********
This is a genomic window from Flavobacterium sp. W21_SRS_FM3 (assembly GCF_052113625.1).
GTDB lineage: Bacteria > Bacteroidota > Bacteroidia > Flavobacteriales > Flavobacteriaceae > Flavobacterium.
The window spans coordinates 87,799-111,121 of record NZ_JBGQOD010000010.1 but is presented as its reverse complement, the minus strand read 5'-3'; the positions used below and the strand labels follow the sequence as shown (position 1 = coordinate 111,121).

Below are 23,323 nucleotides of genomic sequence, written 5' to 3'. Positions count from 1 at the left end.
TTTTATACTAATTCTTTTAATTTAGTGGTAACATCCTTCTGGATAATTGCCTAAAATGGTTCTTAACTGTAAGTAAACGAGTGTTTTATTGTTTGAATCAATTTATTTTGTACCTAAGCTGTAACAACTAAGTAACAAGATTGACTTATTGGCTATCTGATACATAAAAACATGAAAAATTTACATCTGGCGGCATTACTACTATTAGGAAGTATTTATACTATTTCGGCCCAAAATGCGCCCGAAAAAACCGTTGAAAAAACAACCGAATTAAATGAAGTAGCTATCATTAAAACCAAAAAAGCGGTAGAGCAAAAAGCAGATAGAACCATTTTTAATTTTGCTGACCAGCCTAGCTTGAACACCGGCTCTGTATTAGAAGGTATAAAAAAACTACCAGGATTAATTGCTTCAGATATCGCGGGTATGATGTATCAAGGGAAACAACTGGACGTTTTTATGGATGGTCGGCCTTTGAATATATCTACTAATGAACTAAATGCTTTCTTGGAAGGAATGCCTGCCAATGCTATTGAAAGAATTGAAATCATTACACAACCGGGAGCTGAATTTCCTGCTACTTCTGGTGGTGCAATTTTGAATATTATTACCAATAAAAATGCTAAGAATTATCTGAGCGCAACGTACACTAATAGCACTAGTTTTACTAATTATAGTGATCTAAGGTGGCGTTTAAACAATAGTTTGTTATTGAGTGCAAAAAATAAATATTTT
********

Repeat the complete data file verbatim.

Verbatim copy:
This is a genomic window from Flavobacterium sp. W21_SRS_FM3 (assembly GCF_052113625.1).
GTDB lineage: Bacteria > Bacteroidota > Bacteroidia > Flavobacteriales > Flavobacteriaceae > Flavobacterium.
The window spans coordinates 87,799-111,121 of record NZ_JBGQOD010000010.1 but is presented as its reverse complement, the minus strand read 5'-3'; the positions used below and the strand labels follow the sequence as shown (position 1 = coordinate 111,121).

Below are 23,323 nucleotides of genomic sequence, written 5' to 3'. Positions count from 1 at the left end.
TTTTATACTAATTCTTTTAATTTAGTGGTAACATCCTTCTGGATAATTGCCTAAAATGGTTCTTAACTGTAAGTAAACGAGTGTTTTATTGTTTGAATCAATTTATTTTGTACCTAAGCTGTAACAACTAAGTAACAAGATTGACTTATTGGCTATCTGATACATAAAAACATGAAAAATTTACATCTGGCGGCATTACTACTATTAGGAAGTATTTATACTATTTCGGCCCAAAATGCGCCCGAAAAAACCGTTGAAAAAACAACCGAATTAAATGAAGTAGCTATCATTAAAACCAAAAAAGCGGTAGAGCAAAAAGCAGATAGAACCATTTTTAATTTTGCTGACCAGCCTAGCTTGAACACCGGCTCTGTATTAGAAGGTATAAAAAAACTACCAGGATTAATTGCTTCAGATATCGCGGGTATGATGTATCAAGGGAAACAACTGGACGTTTTTATGGATGGTCGGCCTTTGAATATATCTACTAATGAACTAAATGCTTTCTTGGAAGGAATGCCTGCCAATGCTATTGAAAGAATTGAAATCATTACACAACCGGGAGCTGAATTTCCTGCTACTTCTGGTGGTGCAATTTTGAATATTATTACCAATAAAAATGCTAAGAATTATCTGAGCGCAACGTACACTAATAGCACTAGTTTTACTAATTATAGTGATCTAAGGTGGCGTTTAAACAATAGTTTGTTATTGAGTGCAAAAAATAAATATTTT